Beckett throws pain-free but will skip Red Sox's trip to Japan
FORT MYERS, Fla. -- Josh Beckett will stay behind when the Red Sox fly 7,500 miles to Tokyo on Wednesday, even though he threw a ball 75 feet without back pain on Sunday.
Boston manager Terry Francona made official what had been obvious for several days: His ace right-hander won't travel to Japan, where he probably would have started the Red Sox's regular season opener against the Oakland Athletics.
"He's not going to go with us to Japan," Francona said Sunday. "Talked to him this morning about it. He completely understands. ... It's just not the right thing to do."
Baseball's winningest pitcher last season threw Sunday for the first time in eight days since hurting his back. But Beckett might not even join the team in Los Angeles for three exhibition games against the Dodgers on March 28-30.
Pitching coach John Farrell said Beckett felt no discomfort or restrictions in his arm action and his follow through. But Farrell was pessimistic that he would pitch in Boston's third or fourth regular-season games, in Oakland on April 1 and 2. The Red Sox follow those with three games in Toronto, then open their home season April 8 against Detroit.
Farrell said that facing the Athletics in the April series is "probably a little bit too aggressive" of a plan for Beckett to come back from the back spasms he felt on his first warm-up pitch before an exhibition game against Florida on March 8. He was replaced before the game started.
On Sunday, Beckett threw 25 pitches from 60 feet and 10 more from 75 feet on flat ground to Farrell. He also threw 11 warm-up pitches.
"The fact that he feels nothing in there is a clear indication that the inflammation has subsided," Farrell said.
Beckett was not available for comment.
He's scheduled to throw from 90 feet on Monday and play long toss on Tuesday, both on flat ground, then get on the mound for a bullpen session on Thursday.
His teammates will be in Tokyo for exhibition games on Saturday and Sunday against Japanese teams and regular-season games against Oakland on March 25 and 26 before flying to Los Angeles.
"We don't want to get too far ahead of ourselves, but we'll look to use those games in L.A. to the best of our abilities," Farrell said, adding that it was too early to know whether Beckett would travel there until there was a clearer game schedule.
Beckett could pitch in a minor league game in Florida as he builds up his innings and pitch counts.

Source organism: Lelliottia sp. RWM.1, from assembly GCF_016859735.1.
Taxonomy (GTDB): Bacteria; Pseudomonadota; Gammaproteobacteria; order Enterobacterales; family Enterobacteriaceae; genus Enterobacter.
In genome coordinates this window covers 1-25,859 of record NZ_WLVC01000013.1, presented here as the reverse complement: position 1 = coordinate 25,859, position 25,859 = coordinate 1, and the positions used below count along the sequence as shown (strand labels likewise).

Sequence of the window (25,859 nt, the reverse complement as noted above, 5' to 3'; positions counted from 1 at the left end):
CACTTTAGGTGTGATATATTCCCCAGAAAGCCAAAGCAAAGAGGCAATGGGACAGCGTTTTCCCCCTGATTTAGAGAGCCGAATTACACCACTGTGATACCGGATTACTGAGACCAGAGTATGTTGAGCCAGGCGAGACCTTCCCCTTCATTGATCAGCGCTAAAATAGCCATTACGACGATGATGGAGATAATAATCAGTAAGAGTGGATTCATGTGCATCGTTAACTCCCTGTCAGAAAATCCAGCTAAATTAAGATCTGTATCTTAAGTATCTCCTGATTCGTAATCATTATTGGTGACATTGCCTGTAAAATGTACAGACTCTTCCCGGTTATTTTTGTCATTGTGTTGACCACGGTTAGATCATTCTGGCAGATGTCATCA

When asked if there is a target date for his return to the mound, Francona told ESPN.com's Jayson Stark that the Red Sox don't have one yet.
"That target is whenever he is ready to pitch. When you start putting targets on people, that's when you hurt somebody. I guarantee that when he's ready to pitch, he'll be ready. And it won't be a day later," Francona told ESPN.com.
After Sunday's session, Farrell was encouraged, even though Beckett hadn't pitched against a regular major league lineup in spring training. His only two outings were against Boston College and in a "B" game with Minnesota.
"Any time frame for games, it's probably a little too early to tell that," Farrell said, "but I think the most encouraging thing was there was no residual effect or discomfort of any kind.
"One thing about Josh is he's very much in tune with his body. So as good as he felt, he knows that there are steps along the way that we'll look to accomplish. The main thing was, even at 75 feet he felt like he got on it a little bit as far as intensity level."
Beckett started 30 games last year, going 20-7 with a 3.27 ERA. In the opener of the Red Sox's sweep of the Rockies in the World Series, he allowed one run and six hits in seven innings of Boston's 13-1 victory.
Tim Wakefield pitched five perfect innings in a minor league game against Cincinnati's Triple-A Louisville team. It was his first outing since Doug Mirabelli, his personal catcher, was released. Kevin Cash caught Wakefield in the 1-1 tie at Fort Myers. ... Boston's major league squad lost to Pittsburgh 6-3 in Bradenton.
Information from The Associated Press and ESPN.com's Jayson Stark was used in this report.